This week, we’re discussing the third of all Americans who pollsters, pundits and politicians group as “White Working-Class Americans.” Yesterday, we busted a few myths about this group, based on findings from a new study by the Public Religion Research Institute.
Today, we’re looking at some common assumptions about this group that are true.
Here are some ways that these Americans make distinctive choices in consumption and culture. NOTE: As we learned Monday, this group is defined partly by education, which stops at the high school level. So, pollsters and sociologists often compare this group with college-educated Americans to see distinctive patterns.
WALMART: When compared to white college-educated Americans, this working-class group strongly prefers Walmart over Target. It’s a striking difference, the report says: A majority (56%) of white working-class Americans report that they would prefer to shop at Walmart as opposed to Target, while 6-in-10 (60%) white college-educated Americans say the reverse.
MEAT EATERS: Overall, white working-class culture assumes that meat makes a good dinner. The report says: Only 31% of white working-class Americans have a close friend or family member who is vegetarian, compared to a majority (53%) of college-educated Americans.
PARENTAL AUTHORITY: Working-class families favor deference to authority over autonomy. The report says: When asked to choose between pairs of traits that emphasize children’s autonomy versus deference to parental authority, nearly two-thirds (65%) of white working-class Americans favor authoritarian childrearing traits, compared to around 4-in-10 (41%) white college-educated Americans.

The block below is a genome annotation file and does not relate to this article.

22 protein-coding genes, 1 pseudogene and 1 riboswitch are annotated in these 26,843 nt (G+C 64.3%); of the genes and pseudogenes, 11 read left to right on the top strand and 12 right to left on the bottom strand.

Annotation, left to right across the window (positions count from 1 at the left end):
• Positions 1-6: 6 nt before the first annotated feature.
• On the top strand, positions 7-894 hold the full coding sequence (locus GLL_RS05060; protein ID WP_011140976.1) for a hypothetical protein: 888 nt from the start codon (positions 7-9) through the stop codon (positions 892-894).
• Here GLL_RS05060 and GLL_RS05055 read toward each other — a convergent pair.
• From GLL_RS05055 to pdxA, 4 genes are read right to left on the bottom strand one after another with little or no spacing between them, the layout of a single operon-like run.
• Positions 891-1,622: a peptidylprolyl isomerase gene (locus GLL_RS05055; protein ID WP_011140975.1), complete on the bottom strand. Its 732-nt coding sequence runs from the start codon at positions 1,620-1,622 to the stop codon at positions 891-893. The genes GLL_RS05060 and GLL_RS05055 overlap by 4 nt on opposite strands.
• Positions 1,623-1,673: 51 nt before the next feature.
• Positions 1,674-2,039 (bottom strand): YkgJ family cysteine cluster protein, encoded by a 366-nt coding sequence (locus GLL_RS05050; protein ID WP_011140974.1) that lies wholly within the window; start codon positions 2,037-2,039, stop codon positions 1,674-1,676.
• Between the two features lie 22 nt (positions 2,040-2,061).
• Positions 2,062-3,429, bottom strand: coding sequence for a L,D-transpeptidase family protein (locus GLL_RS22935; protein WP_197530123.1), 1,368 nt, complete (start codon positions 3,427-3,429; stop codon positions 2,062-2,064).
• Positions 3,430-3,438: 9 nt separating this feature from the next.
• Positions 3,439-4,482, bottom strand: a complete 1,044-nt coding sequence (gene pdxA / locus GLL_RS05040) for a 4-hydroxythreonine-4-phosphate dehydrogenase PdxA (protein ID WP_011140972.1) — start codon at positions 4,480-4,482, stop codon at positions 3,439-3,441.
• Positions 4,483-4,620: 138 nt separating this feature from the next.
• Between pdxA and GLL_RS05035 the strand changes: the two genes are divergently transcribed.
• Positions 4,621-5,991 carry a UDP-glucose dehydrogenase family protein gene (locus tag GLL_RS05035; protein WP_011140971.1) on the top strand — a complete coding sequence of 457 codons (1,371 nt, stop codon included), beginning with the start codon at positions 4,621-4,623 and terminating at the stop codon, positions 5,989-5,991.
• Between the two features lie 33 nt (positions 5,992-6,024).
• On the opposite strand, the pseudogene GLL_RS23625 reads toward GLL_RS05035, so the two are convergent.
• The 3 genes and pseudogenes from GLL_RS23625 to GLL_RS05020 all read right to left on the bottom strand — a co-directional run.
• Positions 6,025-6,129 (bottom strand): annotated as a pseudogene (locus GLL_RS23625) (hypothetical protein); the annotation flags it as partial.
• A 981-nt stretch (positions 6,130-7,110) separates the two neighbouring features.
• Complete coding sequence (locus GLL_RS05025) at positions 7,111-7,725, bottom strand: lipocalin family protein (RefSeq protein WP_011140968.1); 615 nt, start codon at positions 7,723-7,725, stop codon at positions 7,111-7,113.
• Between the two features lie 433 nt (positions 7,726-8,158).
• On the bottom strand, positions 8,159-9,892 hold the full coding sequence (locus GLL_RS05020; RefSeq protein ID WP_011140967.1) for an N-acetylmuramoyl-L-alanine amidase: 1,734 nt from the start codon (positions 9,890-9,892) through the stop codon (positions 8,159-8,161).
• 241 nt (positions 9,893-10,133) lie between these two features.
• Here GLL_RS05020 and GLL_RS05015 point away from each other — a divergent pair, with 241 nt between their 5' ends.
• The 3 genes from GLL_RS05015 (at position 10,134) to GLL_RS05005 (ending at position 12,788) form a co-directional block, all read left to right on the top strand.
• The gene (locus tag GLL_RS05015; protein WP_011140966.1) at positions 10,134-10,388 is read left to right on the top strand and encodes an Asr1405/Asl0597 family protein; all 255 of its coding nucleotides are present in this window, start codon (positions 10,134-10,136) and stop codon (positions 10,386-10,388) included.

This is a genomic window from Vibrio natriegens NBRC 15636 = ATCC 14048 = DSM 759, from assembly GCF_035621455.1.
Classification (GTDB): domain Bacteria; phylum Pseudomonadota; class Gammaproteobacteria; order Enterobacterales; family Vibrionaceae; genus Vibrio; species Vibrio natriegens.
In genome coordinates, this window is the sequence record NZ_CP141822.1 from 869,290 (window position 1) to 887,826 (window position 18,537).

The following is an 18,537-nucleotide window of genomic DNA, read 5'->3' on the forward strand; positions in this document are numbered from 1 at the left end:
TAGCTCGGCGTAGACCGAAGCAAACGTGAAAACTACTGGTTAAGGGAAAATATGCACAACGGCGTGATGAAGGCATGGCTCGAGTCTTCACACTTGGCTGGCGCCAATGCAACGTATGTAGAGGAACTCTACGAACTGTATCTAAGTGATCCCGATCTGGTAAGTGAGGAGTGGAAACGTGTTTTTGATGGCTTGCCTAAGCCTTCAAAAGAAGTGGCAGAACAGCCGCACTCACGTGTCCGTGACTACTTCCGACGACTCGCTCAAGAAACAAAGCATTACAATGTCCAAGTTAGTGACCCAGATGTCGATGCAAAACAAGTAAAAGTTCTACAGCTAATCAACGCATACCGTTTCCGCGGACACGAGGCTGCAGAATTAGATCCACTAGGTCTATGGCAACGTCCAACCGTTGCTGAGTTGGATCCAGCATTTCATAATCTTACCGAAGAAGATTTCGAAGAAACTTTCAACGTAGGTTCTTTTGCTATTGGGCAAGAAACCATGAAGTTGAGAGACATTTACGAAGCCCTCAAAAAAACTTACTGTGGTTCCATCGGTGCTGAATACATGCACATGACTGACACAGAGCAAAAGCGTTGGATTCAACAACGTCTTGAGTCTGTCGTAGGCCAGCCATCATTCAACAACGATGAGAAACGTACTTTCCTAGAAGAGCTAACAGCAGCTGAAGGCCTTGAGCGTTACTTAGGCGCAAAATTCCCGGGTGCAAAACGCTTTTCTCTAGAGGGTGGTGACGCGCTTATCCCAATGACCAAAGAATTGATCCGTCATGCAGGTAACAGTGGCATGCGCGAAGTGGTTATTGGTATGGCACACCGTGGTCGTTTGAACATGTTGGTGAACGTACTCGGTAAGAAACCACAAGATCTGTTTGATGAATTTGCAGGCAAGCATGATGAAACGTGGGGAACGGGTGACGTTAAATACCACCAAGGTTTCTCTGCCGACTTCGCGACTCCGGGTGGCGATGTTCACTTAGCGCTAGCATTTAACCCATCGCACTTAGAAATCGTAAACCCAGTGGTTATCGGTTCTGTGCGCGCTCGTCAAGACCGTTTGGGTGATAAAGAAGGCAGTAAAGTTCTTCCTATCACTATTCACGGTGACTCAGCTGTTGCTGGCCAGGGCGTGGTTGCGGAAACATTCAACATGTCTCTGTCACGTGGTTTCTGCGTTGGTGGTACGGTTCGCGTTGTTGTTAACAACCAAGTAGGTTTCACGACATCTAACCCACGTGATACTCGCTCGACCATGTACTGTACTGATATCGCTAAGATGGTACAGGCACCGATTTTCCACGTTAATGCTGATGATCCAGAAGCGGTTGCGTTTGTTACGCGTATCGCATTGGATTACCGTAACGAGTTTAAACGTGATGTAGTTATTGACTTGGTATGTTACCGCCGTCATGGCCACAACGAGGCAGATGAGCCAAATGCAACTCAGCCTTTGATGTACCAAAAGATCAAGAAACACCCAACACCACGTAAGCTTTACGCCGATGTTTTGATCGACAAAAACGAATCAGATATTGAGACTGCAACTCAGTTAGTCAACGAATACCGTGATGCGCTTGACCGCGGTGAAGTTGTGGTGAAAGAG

And there’s more that makes this group distinctive …
DISCRIMINATION? A sizable majority (60%) of white working-class Americans believe that discrimination against whites has become a big problem, compared to 39% of white Americans with a college education. Members of the white working class are also much more likely to blame illegal immigration for our nation’s economic woes, believing that illegal immigrants take jobs away from American citizens.
AMERICAN DREAM? Less than a half (47%) of white working-class Americans believe that the American Dream still holds true for them, compared to 63% of college-educated whites. Based on other research studies, this working-class viewpoint reflects an accurate understanding of the realities of getting ahead in America today.
GOD & AMERICA? Seven of ten white working-class Americans still believe that God has a special place in history for our nation. Getting a college education puts this in doubt. Only 42% of white college-educated Americans believe that God has a special mission for us.
Are you surprised by any of these findings?
Personally, do you agree or disagree with these viewpoints?
How about the last one: Does God have a special place for America?
Please, leave a Comment below.
Originally published at www.OurValues.org, an experiment in civil dialogue about American values.